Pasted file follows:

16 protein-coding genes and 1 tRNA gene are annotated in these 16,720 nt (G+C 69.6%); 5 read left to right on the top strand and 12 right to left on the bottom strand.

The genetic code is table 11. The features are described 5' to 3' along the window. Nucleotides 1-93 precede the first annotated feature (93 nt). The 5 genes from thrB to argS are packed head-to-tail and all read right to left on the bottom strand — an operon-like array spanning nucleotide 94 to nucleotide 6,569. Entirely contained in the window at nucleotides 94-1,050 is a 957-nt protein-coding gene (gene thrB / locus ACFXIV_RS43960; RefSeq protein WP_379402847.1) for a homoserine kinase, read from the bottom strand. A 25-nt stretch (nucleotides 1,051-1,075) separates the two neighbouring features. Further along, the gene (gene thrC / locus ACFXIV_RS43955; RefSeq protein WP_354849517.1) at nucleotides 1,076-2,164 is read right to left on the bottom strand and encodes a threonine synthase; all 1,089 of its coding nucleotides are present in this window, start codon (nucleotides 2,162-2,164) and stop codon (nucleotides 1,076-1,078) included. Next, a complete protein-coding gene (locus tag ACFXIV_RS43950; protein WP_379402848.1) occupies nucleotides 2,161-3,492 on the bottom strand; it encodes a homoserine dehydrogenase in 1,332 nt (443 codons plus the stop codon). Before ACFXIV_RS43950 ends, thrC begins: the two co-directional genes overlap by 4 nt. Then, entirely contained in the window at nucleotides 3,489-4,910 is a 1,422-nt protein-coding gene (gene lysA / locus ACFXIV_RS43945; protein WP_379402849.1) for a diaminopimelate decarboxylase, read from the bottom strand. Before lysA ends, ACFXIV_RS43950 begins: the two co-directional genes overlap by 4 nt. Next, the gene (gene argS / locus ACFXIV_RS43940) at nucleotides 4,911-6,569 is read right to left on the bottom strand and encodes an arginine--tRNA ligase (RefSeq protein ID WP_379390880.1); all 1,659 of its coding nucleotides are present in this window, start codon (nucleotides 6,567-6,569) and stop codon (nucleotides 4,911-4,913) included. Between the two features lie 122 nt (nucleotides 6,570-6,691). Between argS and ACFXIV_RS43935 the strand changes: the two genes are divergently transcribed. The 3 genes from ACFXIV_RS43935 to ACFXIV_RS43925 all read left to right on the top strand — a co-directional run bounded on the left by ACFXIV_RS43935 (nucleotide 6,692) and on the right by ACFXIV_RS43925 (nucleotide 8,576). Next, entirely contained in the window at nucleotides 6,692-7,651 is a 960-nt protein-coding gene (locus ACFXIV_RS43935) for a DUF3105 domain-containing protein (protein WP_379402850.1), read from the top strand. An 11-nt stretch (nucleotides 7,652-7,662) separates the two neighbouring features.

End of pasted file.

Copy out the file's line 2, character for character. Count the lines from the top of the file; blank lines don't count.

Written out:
The genetic code is table 11. The features are described 5' to 3' along the window. Nucleotides 1-93 precede the first annotated feature (93 nt). The 5 genes from thrB to argS are packed head-to-tail and all read right to left on the bottom strand — an operon-like array spanning nucleotide 94 to nucleotide 6,569. Entirely contained in the window at nucleotides 94-1,050 is a 957-nt protein-coding gene (gene thrB / locus ACFXIV_RS43960; RefSeq protein WP_379402847.1) for a homoserine kinase, read from the bottom strand. A 25-nt stretch (nucleotides 1,051-1,075) separates the two neighbouring features. Further along, the gene (gene thrC / locus ACFXIV_RS43955; RefSeq protein WP_354849517.1) at nucleotides 1,076-2,164 is read right to left on the bottom strand and encodes a threonine synthase; all 1,089 of its coding nucleotides are present in this window, start codon (nucleotides 2,162-2,164) and stop codon (nucleotides 1,076-1,078) included. Next, a complete protein-coding gene (locus tag ACFXIV_RS43950; protein WP_379402848.1) occupies nucleotides 2,161-3,492 on the bottom strand; it encodes a homoserine dehydrogenase in 1,332 nt (443 codons plus the stop codon). Before ACFXIV_RS43950 ends, thrC begins: the two co-directional genes overlap by 4 nt. Then, entirely contained in the window at nucleotides 3,489-4,910 is a 1,422-nt protein-coding gene (gene lysA / locus ACFXIV_RS43945; protein WP_379402849.1) for a diaminopimelate decarboxylase, read from the bottom strand. Before lysA ends, ACFXIV_RS43950 begins: the two co-directional genes overlap by 4 nt. Next, the gene (gene argS / locus ACFXIV_RS43940) at nucleotides 4,911-6,569 is read right to left on the bottom strand and encodes an arginine--tRNA ligase (RefSeq protein ID WP_379390880.1); all 1,659 of its coding nucleotides are present in this window, start codon (nucleotides 6,567-6,569) and stop codon (nucleotides 4,911-4,913) included. Between the two features lie 122 nt (nucleotides 6,570-6,691). Between argS and ACFXIV_RS43935 the strand changes: the two genes are divergently transcribed. The 3 genes from ACFXIV_RS43935 to ACFXIV_RS43925 all read left to right on the top strand — a co-directional run bounded on the left by ACFXIV_RS43935 (nucleotide 6,692) and on the right by ACFXIV_RS43925 (nucleotide 8,576). Next, entirely contained in the window at nucleotides 6,692-7,651 is a 960-nt protein-coding gene (locus ACFXIV_RS43935) for a DUF3105 domain-containing protein (protein WP_379402850.1), read from the top strand. An 11-nt stretch (nucleotides 7,652-7,662) separates the two neighbouring features.